go to Faughart Hill and persuade the Defenders. Blacker, who was
there on the day of the battle on the Protestant side, however said
when he was being questioned by a government Select Committee meeting
Orange Order on 4 August 1835, that the Defenders had agreed to
disperse and that the
Peep o' Day Boys would do likewise. Later
that day there was sporadic shooting, which didn't trouble Atkinson,
and this was followed on Sunday 20 September by overall quietness.
Some Defender reinforcements from
County Tyrone however made it to The
Diamond and appear to have encouraged their comrades to become
"determined to fight", and a decision seems to have been taken that
night to advance the next day. Blacker claims "a large body of
'Defenders' not belonging to the County of Armagh, but assembled from
Monaghan, Louth and I believe Cavan and Tyrone came down and were
disappointed at finding a truce of this kind made, were determined not
to go home without something to repay them for the trouble of their
This section relies largely or entirely on a single source. Relevant
discussion may be found on the talk page. Please help improve this
article by introducing citations to additional sources. (March 2018)
On the morning of 21 September, the Defenders, numbering around 300,
made their way downhill from their base, occupying Dan Winter's
homestead, which lay to the north-west of The Diamond and directly in
their line of advance. News of this advance reached the departing
Peep o' Day Boys who quickly reformed at the brow of the hill where
they had made their camp. From this position, they gained three
crucial advantages: the ability to comfortably rest their muskets,
allowing for more accurate shooting; and a steep up-hill location
which made it hard for attackers to scale; and a direct line-of-sight
to Winter's cottage which the Defenders made their rallying point.
This has been claimed as showing that the
Peep o' Day Boys had more
The shooting began again in earnest, and after Atkinson gave his
weapon and powder to the Peep o' Day Boys, he rode to Charlemont
Garrison for troops to quell the trouble. There was no effective
unit stationed in the garrison at the time, despite the fact a
detachment of the North-Mayo Militia was stationed in Dungannon and a
detachment of the Queen's County Militia was at Portadown.
The battle according to Blacker, was short and the Defenders suffered
"not less than thirty" deaths. James Verner, whose account of the
battle is based on hearsay, gives the total as being nearly thirty,
whilst other reports give the figure as being forty-eight, however
this may be taking into account those that died afterwards from their
wounds. A large amount of Defenders are also claimed to have been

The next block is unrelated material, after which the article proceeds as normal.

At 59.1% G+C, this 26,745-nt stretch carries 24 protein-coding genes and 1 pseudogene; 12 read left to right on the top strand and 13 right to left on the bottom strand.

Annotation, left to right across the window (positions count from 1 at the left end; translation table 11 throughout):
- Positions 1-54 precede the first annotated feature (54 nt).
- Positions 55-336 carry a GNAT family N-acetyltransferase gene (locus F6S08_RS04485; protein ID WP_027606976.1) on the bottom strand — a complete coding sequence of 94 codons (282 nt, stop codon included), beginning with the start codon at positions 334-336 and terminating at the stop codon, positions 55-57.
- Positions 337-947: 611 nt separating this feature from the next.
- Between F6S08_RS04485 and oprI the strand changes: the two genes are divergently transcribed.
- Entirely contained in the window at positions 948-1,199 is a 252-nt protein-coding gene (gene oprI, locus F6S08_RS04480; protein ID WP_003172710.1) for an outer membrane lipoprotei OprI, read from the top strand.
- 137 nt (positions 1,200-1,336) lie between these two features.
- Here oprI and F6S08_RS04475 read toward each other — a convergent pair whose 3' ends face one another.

wounded. One of those claimed to have been killed was "McGarry of
Whiterock", the leader of the Defenders. The
Peep o' Day Boys on
the other hand in the safety of the well-defended hilltop position
suffered no casualties. Blacker praised the Bleary Boys for their
prowess in the fight.
Orange Order and
Peep o' Day Boys § The Armagh
In the aftermath of the battle, the
Peep o' Day Boys retired to James
Sloans inn in Loughgall, and it was here that James Wilson, Dan
Winter, and James Sloan would found the Orange Order, a defensive
association pledged to defend "the King and his heirs so long as he or
they support the Protestant Ascendancy". The first Orange lodge
of this new organisation was established in Dyan, County Tyrone,
founding place of the Orange Boys.
One historian claims that the victors saw the battle as "a Godly
conquest, construed as a sanction for the spoliation of the homes of
the Philistines". This saw violence directed firstly at the
Catholics in the vicinity of The Diamond who had refrained the
participating in the battle, before spreading throughout the county
and further afield.
The winter of 1795–6, immediately following the battle, saw
Protestants drive around 7,000 Catholics out of
County Armagh in what
became known as "the Armagh outrages". In a sign that tension
over the linen trade was still a burning issue, 'Wreckers' continued
Peep o' Day Boys strategy of smashing looms and tearing webs in
Catholic homes to eliminate competition. This resulted in a
reduction in the hotly competitive linen trade which had been in a
brief slump. A consequence of this scattering of highly-political
Catholics however was a spread of Defenderism throughout Ireland.
^ a b c d e S. J. Connolly (2007). Oxford Companion to Irish History.
Oxford University Press. p. 434.
^ a b c d e f g Bardon, James (2005). A History of Ulster: New Updated
Edition (2 ed.). Blackstaff Press. ISBN 0-85640-764-X.
^ a b Mervyn Jess. The Orange Order, page 20. The O'Brian Press Ltd.
^ a b c d e f g h i j k l m n o p q r s t u v w x y z aa ab ac ad ae
af ag ah ai aj Tohall, Patrick, The Diamond Fight of 1795 and the
Resultant Expulsions, pgs 19–22. Cumann Seanchais Ard Mhacha/Armagh
Diocesan Historical Society
^ a b c d e Jackson, Steven: The Irish Ancestry of Stonewall Jackson,
^ a b c d e f g Bardon, James (2005). A History of Ulster: New Updated
Edition (2 ed.). Blackstaff Press. p. 226.
^ a b c d "Dan Winter's Cottage – Battle of the Diamond". Archived
from the original on 9 December 2013. Retrieved 24 July 2013.
^ a b A New Dictionary of Irish History from 1800, D.J. Hickey &
J.E. Doherty, Gill & Macmillan,
ISBN 0-7171-2520-3 pg375
^ History of Ireland, from the Treaty of Limerick to the Present Time
(2 Vol), John Mitchel